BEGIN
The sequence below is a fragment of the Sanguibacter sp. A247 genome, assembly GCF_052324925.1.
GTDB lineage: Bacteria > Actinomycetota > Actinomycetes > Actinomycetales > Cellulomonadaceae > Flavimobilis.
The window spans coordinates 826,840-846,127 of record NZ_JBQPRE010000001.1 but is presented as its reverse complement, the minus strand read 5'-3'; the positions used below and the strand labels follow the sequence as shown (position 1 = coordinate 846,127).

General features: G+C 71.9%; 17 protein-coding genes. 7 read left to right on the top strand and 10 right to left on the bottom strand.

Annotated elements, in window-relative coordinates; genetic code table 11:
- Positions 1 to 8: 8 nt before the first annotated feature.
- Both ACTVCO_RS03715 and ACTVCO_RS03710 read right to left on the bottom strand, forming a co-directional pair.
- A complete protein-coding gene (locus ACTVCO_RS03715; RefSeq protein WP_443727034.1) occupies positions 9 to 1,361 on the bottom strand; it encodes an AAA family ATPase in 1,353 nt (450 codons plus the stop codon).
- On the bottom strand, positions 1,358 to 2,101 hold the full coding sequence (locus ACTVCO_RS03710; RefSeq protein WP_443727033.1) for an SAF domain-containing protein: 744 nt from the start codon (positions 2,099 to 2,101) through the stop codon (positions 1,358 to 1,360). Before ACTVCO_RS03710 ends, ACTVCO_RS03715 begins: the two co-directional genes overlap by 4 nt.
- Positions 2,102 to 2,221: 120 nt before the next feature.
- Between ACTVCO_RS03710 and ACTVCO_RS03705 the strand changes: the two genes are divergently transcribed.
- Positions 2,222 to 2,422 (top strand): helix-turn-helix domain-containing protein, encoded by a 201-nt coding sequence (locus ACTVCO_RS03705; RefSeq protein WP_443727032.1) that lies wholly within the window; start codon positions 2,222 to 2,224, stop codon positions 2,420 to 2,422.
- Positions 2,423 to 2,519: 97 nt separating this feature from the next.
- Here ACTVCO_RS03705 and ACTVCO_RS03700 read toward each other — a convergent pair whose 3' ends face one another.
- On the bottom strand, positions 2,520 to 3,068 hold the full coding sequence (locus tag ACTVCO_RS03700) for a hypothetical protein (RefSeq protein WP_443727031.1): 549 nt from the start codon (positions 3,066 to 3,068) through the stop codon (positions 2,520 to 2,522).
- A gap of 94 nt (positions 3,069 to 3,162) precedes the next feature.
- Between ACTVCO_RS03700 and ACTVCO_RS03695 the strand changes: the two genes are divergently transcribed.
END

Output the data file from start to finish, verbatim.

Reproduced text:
The sequence below is a fragment of the Sanguibacter sp. A247 genome, assembly GCF_052324925.1.
GTDB lineage: Bacteria > Actinomycetota > Actinomycetes > Actinomycetales > Cellulomonadaceae > Flavimobilis.
The window spans coordinates 826,840-846,127 of record NZ_JBQPRE010000001.1 but is presented as its reverse complement, the minus strand read 5'-3'; the positions used below and the strand labels follow the sequence as shown (position 1 = coordinate 846,127).

General features: G+C 71.9%; 17 protein-coding genes. 7 read left to right on the top strand and 10 right to left on the bottom strand.

Annotated elements, in window-relative coordinates; genetic code table 11:
- Positions 1 to 8: 8 nt before the first annotated feature.
- Both ACTVCO_RS03715 and ACTVCO_RS03710 read right to left on the bottom strand, forming a co-directional pair.
- A complete protein-coding gene (locus ACTVCO_RS03715; RefSeq protein WP_443727034.1) occupies positions 9 to 1,361 on the bottom strand; it encodes an AAA family ATPase in 1,353 nt (450 codons plus the stop codon).
- On the bottom strand, positions 1,358 to 2,101 hold the full coding sequence (locus ACTVCO_RS03710; RefSeq protein WP_443727033.1) for an SAF domain-containing protein: 744 nt from the start codon (positions 2,099 to 2,101) through the stop codon (positions 1,358 to 1,360). Before ACTVCO_RS03710 ends, ACTVCO_RS03715 begins: the two co-directional genes overlap by 4 nt.
- Positions 2,102 to 2,221: 120 nt before the next feature.
- Between ACTVCO_RS03710 and ACTVCO_RS03705 the strand changes: the two genes are divergently transcribed.
- Positions 2,222 to 2,422 (top strand): helix-turn-helix domain-containing protein, encoded by a 201-nt coding sequence (locus ACTVCO_RS03705; RefSeq protein WP_443727032.1) that lies wholly within the window; start codon positions 2,222 to 2,224, stop codon positions 2,420 to 2,422.
- Positions 2,423 to 2,519: 97 nt separating this feature from the next.
- Here ACTVCO_RS03705 and ACTVCO_RS03700 read toward each other — a convergent pair whose 3' ends face one another.
- On the bottom strand, positions 2,520 to 3,068 hold the full coding sequence (locus tag ACTVCO_RS03700) for a hypothetical protein (RefSeq protein WP_443727031.1): 549 nt from the start codon (positions 3,066 to 3,068) through the stop codon (positions 2,520 to 2,522).
- A gap of 94 nt (positions 3,069 to 3,162) precedes the next feature.
- Between ACTVCO_RS03700 and ACTVCO_RS03695 the strand changes: the two genes are divergently transcribed.